Comics/Graphic Novels

Nostalgia in Comics: Can It Be Done Right?

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Eileen Gonzalez

Contributing Editor

Eileen's primary literary love is comic books, but she’s always on the lookout for her next literary adventure no matter what form it takes. She has a Bachelor's in media studies, a Master's in digital communication, a smattering of published short stories, and a seriously cute dog. Follow her on Bluesky.

When people talk about nostalgia and comic books, it’s not always in a flattering way. There are justified complaints about how the dominance of white men in the industry — and the disproportionate weight that DC and Marvel give to the opinions of older, white, male fans — leads to stagnation and the sidelining of characters, creators, and ideas that could make comic books a more welcoming, inclusive — and, frankly, interesting — medium.

This obsession over nostalgia is how you get a bazillion movies about Batman, Spider-Man, and Wolverine while shamelessly ignoring everyone else. (I am totally not bitter about Days of Future Past.) It’s how you get guys like Barry Allen coming back from the dead; even though he was gone for decades, his story had a satisfying end, and most fans were perfectly happy with the characters who had arisen to carry on his legacy.

The problem with nostalgia in comics is that there’s a certain subsection of the fandom that wants things to be exactly the same as they were decades ago. Their rose-tinted memories tell them that the comics they read as children were so much better and purer than the stuff we get nowadays. Instead of being happy to sit with those memories or reread old stories, they want to impose their vision of a “perfect” comic on the rest of us and never, ever let characters grow and evolve. Worse, they sometimes resort to bullying and belittling anyone who disagrees with or gets in the way of that vision, as we see with the Comicsgate “movement.”

I’m just saying, there is a Marvel villain that explains why this thinking is bad.

But is all nostalgia evil? Of course not! For instance, take Justice League International (take them, please!).

Justice League International was an extremely goofy line-up from the mid-to-late 1980s featuring lesser-known heroes. Folks like Ted Kord (AKA the second Blue Beetle), Fire, Ice, and other entertaining but underappreciated characters had their day in the sun before once again being overshadowed by the Big Three. But no more! Thanks to the power of nostalgia, these characters are getting a much-deserved second life.

Fire & Ice Welcome to Smallville cover

Fire & Ice: Welcome to Smallville has our titular heroes gal-palling their way around Superman’s hometown and trying to figure out how (or if) they fit into the larger hero community. They even bring L-Ron, an old robot buddy from the JLI days, along for the ride, which is sure to elicit delighted squeals from fans (I’m speaking from experience here). It’s a lighthearted, joyous series about friendship, second chances, and cannibalism that I strongly recommend, whether or not you’ve ever picked up a comic with these characters before.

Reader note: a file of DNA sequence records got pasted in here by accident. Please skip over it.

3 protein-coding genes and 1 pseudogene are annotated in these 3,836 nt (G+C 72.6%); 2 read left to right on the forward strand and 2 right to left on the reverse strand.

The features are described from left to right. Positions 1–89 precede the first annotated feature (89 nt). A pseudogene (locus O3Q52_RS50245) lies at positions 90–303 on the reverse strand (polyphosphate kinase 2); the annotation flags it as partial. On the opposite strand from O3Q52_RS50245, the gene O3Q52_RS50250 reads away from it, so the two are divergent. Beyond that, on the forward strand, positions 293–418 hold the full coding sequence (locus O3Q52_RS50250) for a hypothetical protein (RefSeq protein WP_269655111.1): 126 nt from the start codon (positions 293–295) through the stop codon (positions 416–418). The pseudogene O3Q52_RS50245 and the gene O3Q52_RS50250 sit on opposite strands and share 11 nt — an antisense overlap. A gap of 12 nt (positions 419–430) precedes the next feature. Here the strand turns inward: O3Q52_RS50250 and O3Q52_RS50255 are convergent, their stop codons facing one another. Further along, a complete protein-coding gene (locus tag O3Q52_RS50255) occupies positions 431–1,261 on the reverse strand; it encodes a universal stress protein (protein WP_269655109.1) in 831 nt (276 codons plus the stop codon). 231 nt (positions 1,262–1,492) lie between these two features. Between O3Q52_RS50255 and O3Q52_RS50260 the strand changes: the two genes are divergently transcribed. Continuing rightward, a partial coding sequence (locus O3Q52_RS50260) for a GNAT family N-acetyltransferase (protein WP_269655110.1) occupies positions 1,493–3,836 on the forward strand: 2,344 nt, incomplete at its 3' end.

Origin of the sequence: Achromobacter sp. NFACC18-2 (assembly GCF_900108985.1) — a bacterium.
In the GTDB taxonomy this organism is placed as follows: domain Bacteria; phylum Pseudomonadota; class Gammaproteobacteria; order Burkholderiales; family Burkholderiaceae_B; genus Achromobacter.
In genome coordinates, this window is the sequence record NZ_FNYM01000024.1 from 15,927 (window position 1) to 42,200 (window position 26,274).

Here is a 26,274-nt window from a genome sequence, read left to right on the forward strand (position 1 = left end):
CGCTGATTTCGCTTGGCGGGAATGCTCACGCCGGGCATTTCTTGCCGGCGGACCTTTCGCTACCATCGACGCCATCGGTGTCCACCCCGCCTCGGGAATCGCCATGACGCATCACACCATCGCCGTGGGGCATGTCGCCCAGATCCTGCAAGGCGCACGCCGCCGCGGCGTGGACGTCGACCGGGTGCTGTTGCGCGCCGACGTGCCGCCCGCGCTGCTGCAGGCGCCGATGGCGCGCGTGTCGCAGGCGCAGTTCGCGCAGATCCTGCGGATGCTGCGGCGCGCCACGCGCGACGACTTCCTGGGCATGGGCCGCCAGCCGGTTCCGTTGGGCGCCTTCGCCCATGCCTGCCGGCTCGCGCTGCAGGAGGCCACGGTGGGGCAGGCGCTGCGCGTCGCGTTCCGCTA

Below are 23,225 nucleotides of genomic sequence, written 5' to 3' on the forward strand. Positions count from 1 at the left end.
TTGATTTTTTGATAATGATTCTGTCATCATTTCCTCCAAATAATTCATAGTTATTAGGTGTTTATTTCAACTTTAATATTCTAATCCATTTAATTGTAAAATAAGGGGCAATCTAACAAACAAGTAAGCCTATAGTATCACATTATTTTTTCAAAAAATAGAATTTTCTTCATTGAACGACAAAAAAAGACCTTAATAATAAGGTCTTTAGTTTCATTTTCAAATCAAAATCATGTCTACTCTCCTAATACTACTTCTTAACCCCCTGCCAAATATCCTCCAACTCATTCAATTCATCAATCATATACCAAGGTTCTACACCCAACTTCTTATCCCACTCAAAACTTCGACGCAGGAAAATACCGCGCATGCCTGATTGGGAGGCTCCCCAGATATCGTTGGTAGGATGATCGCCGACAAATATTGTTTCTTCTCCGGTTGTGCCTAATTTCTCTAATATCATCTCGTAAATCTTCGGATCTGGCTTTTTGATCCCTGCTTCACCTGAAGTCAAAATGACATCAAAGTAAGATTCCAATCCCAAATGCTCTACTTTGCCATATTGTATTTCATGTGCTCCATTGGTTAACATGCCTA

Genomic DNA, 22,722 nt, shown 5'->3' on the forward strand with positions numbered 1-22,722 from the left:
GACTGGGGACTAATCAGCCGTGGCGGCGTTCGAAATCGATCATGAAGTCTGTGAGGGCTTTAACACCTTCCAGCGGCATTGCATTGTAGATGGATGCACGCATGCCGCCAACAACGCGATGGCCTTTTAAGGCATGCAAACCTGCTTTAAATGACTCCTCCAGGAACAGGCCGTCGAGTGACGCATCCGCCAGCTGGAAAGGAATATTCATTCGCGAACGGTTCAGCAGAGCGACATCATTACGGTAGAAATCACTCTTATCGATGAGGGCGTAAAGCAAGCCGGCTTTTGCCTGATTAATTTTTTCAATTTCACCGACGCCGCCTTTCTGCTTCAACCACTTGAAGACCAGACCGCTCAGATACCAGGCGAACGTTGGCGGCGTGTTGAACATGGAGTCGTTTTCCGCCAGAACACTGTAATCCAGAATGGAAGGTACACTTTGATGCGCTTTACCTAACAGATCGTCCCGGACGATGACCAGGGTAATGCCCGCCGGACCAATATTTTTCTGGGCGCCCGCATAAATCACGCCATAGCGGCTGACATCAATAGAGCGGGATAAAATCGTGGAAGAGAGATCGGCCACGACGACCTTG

Ted Kord has also made a remarkable comeback, given that he was shot dead twenty years ago. Aside from costarring in Blue & Gold, a miniseries that is cut from the same ridiculous cloth as JLI, he has become a supporting character for the third Blue Beetle, Jaime Reyes. Blue Beetle: Graduation Day and the subsequent, ongoing Blue Beetle series both have Ted helping Jaime adjust to life in Palmera City and fight the various bad guys he encounters there.

Series like these capture the spirit and tone that I love so much without completely obliterating continuity in an attempt to recreate the classic days of Justice League International (which we should not want, both because that is not fair to newer fans and because that series is now dated as anything).

Blue Beetle Graduation Day cover

I think another reason this sort of nostalgia works is because it fills in gaps left by the original material. Unlike watching the Waynes get shot for the fourth or fifth time, we get to dig deep into the characters’ relationships and backgrounds in whole new ways. We see creators like Josh Trujillo and Natacha Bustos — creators who aren’t just straight, white men — get an overdue chance to explore the full breadth of DC’s playground. These creators, in turn, have added diverse new characters to the heroes’ world (Jaime lives with his lesbian aunts; Fire’s latest crush is disabled). And we give characters like Ted Kord a second chance after being controversially killed off for shock value.

In short, yes, comic book fans (and some creators) too often use nostalgia as a cudgel, but that doesn’t mean it has to be the industry’s kryptonite. When deployed in the right way, nostalgia can keep veteran fans like me happy while also attracting fresh new readers who will come to love these characters as much as I do. And isn’t that what we’re all here for, to love these characters?

Anyway, please give me a series about Rocket Red, DC. It’s the logical next step!